11 uses of ps command in Linux

For system administrators, ps is a frequently used tool. The ps command is used to list the processes currently running on the system, with many available filtering and display modes via flags and arguments.

For system administrators, ps is a frequently used tool. The ps command in Linux is used to list the processes currently running on the system, with many available filtering and display modes via flags and arguments.

The syntax of ps may be strange. Normally we will follow the UNIX convention, using a single dash before each flag. So far, that syntax is most widely supported. However, the command can also be run with BSD syntax, remove the prefixed dash and use a separate flag name syntax. For example, flag aux replaces the more popular -ef flag. Make sure you know which one you're using.

How to use ps command in Linux

  1. 1. Show all processes
  2. 2. Filter by user
  3. 3. Filter by process name
  4. 4. Filter by process ID
  5. 5. Transfer the results to grep
  6. 6. Display specific columns
  7. 7. Arrange processes according to usage
  8. 8. Rename the column title
  9. 9. Display results according to hierarchical tree type
  10. 10. Display the thread inside the process
  11. 11. Show all root processes

1. Show all processes

 ps -ef 

11 uses of ps command in Linux Picture 1

The ps command displays all running processes with complete data about each process. This data includes columns showing PID, terminal type (TTY), runtime and command name.

2. Filter by user

 ps -e -u userName 

The ps command filters the results and displays only the processes owned by the specified username. This command can also be used without a prefix.

3. Filter by process name

11 uses of ps command in Linux Picture 2

 ps -C name 

The ps command on the filter results according to the process name. Search is not case sensitive, but all process names are in lowercase after filtering. The command will search through all processes without prefixes -e.

4. Filter by process ID

 ps -ef -p 1234,5678,9012 

If you know the ID of the running process you want to display, you can filter it specifically with the -p flag . This command can take multiple PIDs as arguments, separated by a comma and no spaces.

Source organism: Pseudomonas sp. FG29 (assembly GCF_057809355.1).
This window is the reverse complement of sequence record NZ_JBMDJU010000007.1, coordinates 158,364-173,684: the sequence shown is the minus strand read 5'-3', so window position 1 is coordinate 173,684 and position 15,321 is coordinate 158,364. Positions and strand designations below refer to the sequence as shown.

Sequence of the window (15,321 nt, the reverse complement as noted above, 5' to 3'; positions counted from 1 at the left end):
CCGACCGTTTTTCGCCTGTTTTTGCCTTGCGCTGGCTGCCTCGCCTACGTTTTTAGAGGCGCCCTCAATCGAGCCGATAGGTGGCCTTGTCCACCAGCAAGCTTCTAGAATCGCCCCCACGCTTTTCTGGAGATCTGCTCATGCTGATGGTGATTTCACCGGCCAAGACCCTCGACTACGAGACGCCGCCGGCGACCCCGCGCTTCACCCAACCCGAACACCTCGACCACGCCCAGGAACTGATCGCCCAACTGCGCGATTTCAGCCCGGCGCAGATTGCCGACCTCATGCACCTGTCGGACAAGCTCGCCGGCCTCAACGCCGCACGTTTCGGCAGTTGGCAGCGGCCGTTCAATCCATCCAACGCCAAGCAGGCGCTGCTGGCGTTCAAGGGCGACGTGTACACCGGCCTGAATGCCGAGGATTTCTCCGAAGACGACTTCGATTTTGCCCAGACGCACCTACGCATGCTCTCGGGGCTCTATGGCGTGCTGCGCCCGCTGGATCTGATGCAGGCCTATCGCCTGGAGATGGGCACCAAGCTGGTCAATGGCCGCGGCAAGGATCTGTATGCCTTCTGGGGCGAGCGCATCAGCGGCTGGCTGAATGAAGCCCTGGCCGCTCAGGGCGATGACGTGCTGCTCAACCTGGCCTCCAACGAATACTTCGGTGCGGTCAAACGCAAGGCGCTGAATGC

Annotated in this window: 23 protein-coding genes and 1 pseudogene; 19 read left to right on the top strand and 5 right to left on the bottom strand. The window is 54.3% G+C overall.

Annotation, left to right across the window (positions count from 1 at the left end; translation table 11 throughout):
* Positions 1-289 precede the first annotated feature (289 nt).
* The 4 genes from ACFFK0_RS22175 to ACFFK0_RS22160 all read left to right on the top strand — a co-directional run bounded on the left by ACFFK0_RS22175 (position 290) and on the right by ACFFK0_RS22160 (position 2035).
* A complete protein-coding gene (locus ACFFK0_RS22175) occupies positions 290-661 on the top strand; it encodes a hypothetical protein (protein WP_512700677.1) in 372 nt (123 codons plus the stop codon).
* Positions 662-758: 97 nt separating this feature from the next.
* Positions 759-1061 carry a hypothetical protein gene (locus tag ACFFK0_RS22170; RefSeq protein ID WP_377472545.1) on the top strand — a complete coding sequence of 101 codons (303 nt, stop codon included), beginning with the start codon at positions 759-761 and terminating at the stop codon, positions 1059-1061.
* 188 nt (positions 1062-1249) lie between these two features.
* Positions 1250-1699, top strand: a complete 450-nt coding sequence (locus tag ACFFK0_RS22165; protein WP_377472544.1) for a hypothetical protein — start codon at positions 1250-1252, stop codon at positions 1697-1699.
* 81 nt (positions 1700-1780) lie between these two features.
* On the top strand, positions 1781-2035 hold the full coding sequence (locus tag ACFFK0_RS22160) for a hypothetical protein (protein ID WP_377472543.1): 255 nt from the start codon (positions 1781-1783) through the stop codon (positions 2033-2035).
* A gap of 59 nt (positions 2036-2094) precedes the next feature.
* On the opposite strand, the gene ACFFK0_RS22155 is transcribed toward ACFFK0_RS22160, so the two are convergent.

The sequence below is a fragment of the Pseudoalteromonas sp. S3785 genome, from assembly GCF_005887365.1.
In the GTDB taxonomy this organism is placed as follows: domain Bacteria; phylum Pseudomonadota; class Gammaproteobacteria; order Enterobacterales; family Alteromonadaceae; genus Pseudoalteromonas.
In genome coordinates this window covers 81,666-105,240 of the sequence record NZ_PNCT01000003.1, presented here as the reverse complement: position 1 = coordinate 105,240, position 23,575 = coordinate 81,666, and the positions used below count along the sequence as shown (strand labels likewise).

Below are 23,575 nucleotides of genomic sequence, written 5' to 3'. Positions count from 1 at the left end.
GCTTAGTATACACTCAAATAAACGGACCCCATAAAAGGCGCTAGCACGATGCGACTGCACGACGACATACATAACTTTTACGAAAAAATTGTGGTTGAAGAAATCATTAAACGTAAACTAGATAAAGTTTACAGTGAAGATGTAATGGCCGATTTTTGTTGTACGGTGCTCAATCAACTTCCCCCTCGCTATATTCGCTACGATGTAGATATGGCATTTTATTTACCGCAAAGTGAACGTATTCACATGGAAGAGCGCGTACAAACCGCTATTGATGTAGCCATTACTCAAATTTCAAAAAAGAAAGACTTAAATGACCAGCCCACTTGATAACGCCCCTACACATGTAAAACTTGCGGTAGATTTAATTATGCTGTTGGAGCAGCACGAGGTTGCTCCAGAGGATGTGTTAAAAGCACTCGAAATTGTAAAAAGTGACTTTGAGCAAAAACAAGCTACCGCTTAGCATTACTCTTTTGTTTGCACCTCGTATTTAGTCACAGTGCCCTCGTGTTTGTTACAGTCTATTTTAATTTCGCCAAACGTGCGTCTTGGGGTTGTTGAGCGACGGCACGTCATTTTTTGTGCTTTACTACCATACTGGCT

5. Transfer the results to grep

 ps -ef | grep worker 

11 uses of ps command in Linux Picture 3

If you want more flexibility when looking for results from ps, you can convert the results to grep. Although this is a combination of many commands, not just a pure ps command, it is a normal part of any administrator tool. With grep, you can search using regular expressions to find results that match the pattern and more.

6. Display specific columns

 ps -e -o pid,uname,pcpu,pmem,comm 

11 uses of ps command in Linux Picture 4

Flag -o sets the options for displaying specific output for the results of the ps command . See the full list of standard display options for ps command at https://linux.die.net/man/1/ps.

7. Arrange processes according to usage

 ps -e --sort=-pcpu -o pid,pcpu,comm 

The above syntax arranges commands according to the listed columns. The prefix minus (-) arranges the feature in descending order, while the plus (+) prefix is ​​sorted in ascending order. This command also uses the -o flag to display specific columns, not necessarily arranged.

8. Rename the column title

11 uses of ps command in Linux Picture 5

 ps -o pid=Process,ruser=RealUser,comm=Command 

When using the -o flag to create user-specified output interfaces, columns can be renamed. Add an equal sign (=) and enter the desired new name, using the -o flag for each renamed title. Titles can also be hidden in specific columns by leaving the name section blank after the equals sign. You can mix and match with name columns that are renamed and by default. Just make sure to use the -o flag for each column to be renamed as follows:

 ps -e -o pid,pcpu=CPU -o pmem=RAM,comm 

9. Display results according to hierarchical tree type

 ps -e --forest 

Use ASCII to create tree-style structures, displaying processes. The command displays the child processes of major processes and organizes the results accordingly. To hide sub-branches, use -H instead of --forest.

10. Display the thread inside the process

 ps -p 4041 -L 

11 uses of ps command in Linux Picture 6

Flag -L switch the display for every function of ps on the screen. This command is most useful when tracking threads of a particular process.

11. Show all root processes

 ps -f -U root -u root 

11 uses of ps command in Linux Picture 7

The ps command performs a search for all root processes running efficiently. This command shows them in full format thanks to the -f flag . You can combine it with the -o flag to customize the output.

Although many UNIX-style flags are more suitable for other terminal commands, BSD commands can display information in many different and sometimes more useful formats. If you are interested in learning about BSD style flags, see the following man page: https://linux.die.net/man/1/ps.

Hope you are succesful.

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